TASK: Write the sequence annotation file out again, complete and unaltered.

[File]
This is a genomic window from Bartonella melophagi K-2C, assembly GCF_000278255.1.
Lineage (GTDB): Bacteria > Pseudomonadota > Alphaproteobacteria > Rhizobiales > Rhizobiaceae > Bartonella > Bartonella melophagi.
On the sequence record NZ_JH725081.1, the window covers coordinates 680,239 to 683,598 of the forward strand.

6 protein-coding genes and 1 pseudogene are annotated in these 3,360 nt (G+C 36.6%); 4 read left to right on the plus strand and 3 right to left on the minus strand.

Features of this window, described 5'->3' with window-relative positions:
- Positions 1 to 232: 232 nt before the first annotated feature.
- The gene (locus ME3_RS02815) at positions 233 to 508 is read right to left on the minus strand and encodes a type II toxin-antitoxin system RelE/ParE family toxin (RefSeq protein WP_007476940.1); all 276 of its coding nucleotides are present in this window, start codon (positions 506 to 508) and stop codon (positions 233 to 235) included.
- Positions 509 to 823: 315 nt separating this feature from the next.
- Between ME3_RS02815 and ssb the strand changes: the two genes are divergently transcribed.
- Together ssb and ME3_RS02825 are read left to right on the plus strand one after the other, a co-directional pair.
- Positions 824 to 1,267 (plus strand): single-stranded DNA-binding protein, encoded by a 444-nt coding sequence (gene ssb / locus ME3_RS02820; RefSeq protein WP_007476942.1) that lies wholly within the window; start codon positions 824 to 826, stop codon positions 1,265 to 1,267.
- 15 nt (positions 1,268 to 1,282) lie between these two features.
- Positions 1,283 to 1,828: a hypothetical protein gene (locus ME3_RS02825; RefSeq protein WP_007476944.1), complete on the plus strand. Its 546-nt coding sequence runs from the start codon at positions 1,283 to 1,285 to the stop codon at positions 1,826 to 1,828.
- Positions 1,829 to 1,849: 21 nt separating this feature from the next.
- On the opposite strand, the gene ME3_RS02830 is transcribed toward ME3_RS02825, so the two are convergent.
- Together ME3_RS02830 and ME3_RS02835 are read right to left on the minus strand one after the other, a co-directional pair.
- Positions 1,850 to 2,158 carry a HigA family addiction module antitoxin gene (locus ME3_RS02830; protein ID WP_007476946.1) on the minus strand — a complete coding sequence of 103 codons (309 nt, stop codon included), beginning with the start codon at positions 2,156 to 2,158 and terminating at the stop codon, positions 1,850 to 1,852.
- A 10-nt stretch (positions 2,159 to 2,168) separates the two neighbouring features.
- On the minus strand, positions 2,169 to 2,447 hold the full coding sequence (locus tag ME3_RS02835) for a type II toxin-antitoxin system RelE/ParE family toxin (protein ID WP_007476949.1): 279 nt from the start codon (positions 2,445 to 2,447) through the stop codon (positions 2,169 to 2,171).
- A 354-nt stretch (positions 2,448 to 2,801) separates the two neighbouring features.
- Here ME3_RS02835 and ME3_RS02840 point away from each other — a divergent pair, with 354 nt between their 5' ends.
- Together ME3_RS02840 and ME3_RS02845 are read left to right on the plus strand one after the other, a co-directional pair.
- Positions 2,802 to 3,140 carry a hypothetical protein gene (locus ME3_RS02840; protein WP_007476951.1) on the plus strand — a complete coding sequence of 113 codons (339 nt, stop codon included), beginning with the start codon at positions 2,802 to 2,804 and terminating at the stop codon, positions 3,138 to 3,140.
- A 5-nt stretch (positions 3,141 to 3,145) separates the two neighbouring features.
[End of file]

This is a genomic window from Bartonella melophagi K-2C, assembly GCF_000278255.1.
Lineage (GTDB): Bacteria > Pseudomonadota > Alphaproteobacteria > Rhizobiales > Rhizobiaceae > Bartonella > Bartonella melophagi.
On the sequence record NZ_JH725081.1, the window covers coordinates 680,239 to 683,598 of the forward strand.

6 protein-coding genes and 1 pseudogene are annotated in these 3,360 nt (G+C 36.6%); 4 read left to right on the plus strand and 3 right to left on the minus strand.

Features of this window, described 5'->3' with window-relative positions:
- Positions 1 to 232: 232 nt before the first annotated feature.
- The gene (locus ME3_RS02815) at positions 233 to 508 is read right to left on the minus strand and encodes a type II toxin-antitoxin system RelE/ParE family toxin (RefSeq protein WP_007476940.1); all 276 of its coding nucleotides are present in this window, start codon (positions 506 to 508) and stop codon (positions 233 to 235) included.
- Positions 509 to 823: 315 nt separating this feature from the next.
- Between ME3_RS02815 and ssb the strand changes: the two genes are divergently transcribed.
- Together ssb and ME3_RS02825 are read left to right on the plus strand one after the other, a co-directional pair.
- Positions 824 to 1,267 (plus strand): single-stranded DNA-binding protein, encoded by a 444-nt coding sequence (gene ssb / locus ME3_RS02820; RefSeq protein WP_007476942.1) that lies wholly within the window; start codon positions 824 to 826, stop codon positions 1,265 to 1,267.
- 15 nt (positions 1,268 to 1,282) lie between these two features.
- Positions 1,283 to 1,828: a hypothetical protein gene (locus ME3_RS02825; RefSeq protein WP_007476944.1), complete on the plus strand. Its 546-nt coding sequence runs from the start codon at positions 1,283 to 1,285 to the stop codon at positions 1,826 to 1,828.
- Positions 1,829 to 1,849: 21 nt separating this feature from the next.
- On the opposite strand, the gene ME3_RS02830 is transcribed toward ME3_RS02825, so the two are convergent.
- Together ME3_RS02830 and ME3_RS02835 are read right to left on the minus strand one after the other, a co-directional pair.
- Positions 1,850 to 2,158 carry a HigA family addiction module antitoxin gene (locus ME3_RS02830; protein ID WP_007476946.1) on the minus strand — a complete coding sequence of 103 codons (309 nt, stop codon included), beginning with the start codon at positions 2,156 to 2,158 and terminating at the stop codon, positions 1,850 to 1,852.
- A 10-nt stretch (positions 2,159 to 2,168) separates the two neighbouring features.
- On the minus strand, positions 2,169 to 2,447 hold the full coding sequence (locus tag ME3_RS02835) for a type II toxin-antitoxin system RelE/ParE family toxin (protein ID WP_007476949.1): 279 nt from the start codon (positions 2,445 to 2,447) through the stop codon (positions 2,169 to 2,171).
- A 354-nt stretch (positions 2,448 to 2,801) separates the two neighbouring features.
- Here ME3_RS02835 and ME3_RS02840 point away from each other — a divergent pair, with 354 nt between their 5' ends.
- Together ME3_RS02840 and ME3_RS02845 are read left to right on the plus strand one after the other, a co-directional pair.
- Positions 2,802 to 3,140 carry a hypothetical protein gene (locus ME3_RS02840; protein WP_007476951.1) on the plus strand — a complete coding sequence of 113 codons (339 nt, stop codon included), beginning with the start codon at positions 2,802 to 2,804 and terminating at the stop codon, positions 3,138 to 3,140.
- A 5-nt stretch (positions 3,141 to 3,145) separates the two neighbouring features.